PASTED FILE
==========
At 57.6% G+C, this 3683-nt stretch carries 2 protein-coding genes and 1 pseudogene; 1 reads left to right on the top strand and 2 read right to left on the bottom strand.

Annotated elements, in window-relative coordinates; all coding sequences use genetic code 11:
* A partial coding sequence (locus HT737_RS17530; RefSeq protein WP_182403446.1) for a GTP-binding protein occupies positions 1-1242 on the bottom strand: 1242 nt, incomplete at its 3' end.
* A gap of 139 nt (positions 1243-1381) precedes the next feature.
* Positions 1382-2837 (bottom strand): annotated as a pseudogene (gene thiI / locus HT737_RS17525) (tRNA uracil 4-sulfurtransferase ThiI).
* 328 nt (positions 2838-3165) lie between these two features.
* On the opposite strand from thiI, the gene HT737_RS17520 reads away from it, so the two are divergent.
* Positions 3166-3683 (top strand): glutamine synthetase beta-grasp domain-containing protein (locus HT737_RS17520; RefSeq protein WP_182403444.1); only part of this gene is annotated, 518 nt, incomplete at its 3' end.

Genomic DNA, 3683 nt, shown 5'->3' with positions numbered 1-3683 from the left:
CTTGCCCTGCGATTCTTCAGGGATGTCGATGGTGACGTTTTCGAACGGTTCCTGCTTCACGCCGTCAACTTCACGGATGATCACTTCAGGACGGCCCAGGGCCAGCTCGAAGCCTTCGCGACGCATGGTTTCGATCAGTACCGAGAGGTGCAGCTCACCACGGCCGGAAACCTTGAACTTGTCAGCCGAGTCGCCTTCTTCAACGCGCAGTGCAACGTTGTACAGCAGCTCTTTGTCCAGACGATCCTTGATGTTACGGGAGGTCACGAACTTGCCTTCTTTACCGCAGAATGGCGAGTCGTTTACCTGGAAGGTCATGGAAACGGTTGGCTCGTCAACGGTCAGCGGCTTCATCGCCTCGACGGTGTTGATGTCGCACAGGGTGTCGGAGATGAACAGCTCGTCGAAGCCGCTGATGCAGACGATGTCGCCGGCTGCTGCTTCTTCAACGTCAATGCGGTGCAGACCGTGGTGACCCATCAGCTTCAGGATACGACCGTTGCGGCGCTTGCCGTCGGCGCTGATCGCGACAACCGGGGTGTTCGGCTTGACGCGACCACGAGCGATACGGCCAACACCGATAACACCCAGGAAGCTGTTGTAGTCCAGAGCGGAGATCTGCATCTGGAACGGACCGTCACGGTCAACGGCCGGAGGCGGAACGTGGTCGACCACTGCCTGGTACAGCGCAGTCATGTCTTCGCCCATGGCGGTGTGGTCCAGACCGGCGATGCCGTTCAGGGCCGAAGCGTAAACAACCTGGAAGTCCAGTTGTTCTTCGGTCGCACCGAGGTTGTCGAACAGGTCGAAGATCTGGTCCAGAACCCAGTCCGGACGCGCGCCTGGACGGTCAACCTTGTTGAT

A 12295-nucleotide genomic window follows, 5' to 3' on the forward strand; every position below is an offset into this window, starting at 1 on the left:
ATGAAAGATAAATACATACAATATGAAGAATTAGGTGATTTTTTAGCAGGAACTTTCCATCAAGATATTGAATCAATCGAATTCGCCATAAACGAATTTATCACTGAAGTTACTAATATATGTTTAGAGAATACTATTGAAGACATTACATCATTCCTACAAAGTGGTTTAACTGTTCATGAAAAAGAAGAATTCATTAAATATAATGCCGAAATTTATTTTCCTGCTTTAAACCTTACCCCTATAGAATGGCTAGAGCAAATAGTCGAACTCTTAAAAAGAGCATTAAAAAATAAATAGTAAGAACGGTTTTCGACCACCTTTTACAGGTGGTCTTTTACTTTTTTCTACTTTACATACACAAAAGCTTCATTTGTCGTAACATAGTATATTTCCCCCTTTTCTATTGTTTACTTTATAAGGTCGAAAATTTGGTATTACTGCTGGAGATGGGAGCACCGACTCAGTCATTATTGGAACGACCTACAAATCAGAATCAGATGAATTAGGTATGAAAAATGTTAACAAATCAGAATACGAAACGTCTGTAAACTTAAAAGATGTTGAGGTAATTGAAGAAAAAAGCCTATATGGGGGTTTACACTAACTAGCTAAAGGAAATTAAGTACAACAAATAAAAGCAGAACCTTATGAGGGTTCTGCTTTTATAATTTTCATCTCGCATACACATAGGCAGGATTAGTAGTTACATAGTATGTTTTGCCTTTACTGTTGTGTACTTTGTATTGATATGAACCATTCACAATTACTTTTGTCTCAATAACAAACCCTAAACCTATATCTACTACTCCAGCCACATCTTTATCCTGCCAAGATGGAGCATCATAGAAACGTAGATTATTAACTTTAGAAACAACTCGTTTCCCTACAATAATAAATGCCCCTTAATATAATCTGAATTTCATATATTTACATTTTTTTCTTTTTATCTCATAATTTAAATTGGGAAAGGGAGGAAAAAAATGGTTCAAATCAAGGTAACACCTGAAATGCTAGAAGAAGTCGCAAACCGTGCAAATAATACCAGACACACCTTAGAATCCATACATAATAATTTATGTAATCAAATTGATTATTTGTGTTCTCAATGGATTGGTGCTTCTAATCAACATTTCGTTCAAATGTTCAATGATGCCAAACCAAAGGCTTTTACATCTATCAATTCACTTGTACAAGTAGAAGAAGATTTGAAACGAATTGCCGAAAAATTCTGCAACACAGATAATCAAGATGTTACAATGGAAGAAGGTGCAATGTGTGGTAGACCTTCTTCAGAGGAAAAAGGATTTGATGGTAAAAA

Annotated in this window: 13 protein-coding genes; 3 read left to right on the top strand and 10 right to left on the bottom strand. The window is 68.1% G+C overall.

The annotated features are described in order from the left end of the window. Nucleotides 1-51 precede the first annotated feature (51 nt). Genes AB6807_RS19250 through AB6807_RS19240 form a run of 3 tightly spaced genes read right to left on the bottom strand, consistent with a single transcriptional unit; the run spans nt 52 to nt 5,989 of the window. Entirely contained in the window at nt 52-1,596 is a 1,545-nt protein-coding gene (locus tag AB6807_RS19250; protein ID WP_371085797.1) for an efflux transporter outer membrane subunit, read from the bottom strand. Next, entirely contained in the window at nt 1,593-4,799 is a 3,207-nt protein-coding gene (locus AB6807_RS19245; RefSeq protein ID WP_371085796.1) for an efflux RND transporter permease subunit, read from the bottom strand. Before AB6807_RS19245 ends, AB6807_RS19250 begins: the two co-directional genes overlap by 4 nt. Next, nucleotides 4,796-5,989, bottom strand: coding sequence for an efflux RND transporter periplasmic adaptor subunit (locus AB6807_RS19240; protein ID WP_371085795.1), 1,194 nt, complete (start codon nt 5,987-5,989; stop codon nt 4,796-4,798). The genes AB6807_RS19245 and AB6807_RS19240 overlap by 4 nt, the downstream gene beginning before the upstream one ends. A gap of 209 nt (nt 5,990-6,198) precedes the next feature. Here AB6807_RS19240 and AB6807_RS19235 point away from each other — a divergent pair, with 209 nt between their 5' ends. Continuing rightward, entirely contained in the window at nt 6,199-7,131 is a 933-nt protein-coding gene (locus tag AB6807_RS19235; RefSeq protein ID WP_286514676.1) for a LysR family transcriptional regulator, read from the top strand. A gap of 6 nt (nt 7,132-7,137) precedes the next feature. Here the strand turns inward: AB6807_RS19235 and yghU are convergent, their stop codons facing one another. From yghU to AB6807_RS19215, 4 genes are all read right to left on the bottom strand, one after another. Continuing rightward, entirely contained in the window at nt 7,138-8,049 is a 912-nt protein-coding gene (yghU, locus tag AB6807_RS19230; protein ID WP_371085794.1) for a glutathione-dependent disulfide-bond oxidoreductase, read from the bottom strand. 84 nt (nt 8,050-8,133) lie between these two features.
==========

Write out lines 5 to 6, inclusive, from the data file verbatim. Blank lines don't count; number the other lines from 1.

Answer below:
* Positions 1382-2837 (bottom strand): annotated as a pseudogene (gene thiI / locus HT737_RS17525) (tRNA uracil 4-sulfurtransferase ThiI).
* 328 nt (positions 2838-3165) lie between these two features.